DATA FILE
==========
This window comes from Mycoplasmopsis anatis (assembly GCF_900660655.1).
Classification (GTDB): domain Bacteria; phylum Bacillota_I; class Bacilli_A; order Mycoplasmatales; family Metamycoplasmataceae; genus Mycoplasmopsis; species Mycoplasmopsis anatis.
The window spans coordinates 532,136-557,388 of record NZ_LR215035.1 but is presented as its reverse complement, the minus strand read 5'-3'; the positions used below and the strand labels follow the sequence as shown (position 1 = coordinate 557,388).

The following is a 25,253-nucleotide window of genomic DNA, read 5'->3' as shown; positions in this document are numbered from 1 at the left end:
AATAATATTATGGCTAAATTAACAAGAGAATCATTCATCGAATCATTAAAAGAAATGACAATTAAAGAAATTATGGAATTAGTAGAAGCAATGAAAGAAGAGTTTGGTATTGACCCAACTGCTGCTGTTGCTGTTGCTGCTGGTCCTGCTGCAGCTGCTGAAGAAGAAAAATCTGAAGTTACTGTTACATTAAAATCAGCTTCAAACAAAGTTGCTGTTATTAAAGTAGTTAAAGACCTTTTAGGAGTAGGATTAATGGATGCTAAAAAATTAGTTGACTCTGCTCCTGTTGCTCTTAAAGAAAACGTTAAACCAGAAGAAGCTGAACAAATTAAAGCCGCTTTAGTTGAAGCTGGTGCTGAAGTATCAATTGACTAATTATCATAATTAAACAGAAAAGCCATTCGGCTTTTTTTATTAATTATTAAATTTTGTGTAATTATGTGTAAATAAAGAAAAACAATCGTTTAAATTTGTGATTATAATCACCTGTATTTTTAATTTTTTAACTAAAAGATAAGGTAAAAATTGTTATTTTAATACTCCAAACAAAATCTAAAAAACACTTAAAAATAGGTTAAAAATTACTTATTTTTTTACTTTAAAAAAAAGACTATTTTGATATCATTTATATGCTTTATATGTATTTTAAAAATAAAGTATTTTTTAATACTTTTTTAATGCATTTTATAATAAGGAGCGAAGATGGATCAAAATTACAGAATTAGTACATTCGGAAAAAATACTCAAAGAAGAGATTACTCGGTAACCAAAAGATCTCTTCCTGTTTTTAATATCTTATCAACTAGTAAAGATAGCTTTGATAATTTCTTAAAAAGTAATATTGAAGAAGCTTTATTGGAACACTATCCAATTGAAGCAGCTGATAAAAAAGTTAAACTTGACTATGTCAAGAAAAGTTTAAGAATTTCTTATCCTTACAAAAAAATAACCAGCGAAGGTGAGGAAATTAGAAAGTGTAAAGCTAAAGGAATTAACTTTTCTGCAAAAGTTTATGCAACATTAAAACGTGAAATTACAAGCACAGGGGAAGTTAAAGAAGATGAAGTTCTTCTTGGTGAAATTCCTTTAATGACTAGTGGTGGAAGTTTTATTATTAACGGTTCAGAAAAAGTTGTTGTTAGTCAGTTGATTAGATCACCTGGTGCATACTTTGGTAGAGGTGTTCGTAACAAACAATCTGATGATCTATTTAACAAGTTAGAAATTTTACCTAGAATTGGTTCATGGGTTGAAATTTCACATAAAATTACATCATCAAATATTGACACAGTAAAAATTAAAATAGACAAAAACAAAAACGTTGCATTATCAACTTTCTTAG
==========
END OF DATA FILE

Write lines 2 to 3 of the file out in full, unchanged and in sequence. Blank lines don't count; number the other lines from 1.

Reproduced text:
Classification (GTDB): domain Bacteria; phylum Bacillota_I; class Bacilli_A; order Mycoplasmatales; family Metamycoplasmataceae; genus Mycoplasmopsis; species Mycoplasmopsis anatis.
The window spans coordinates 532,136-557,388 of record NZ_LR215035.1 but is presented as its reverse complement, the minus strand read 5'-3'; the positions used below and the strand labels follow the sequence as shown (position 1 = coordinate 557,388).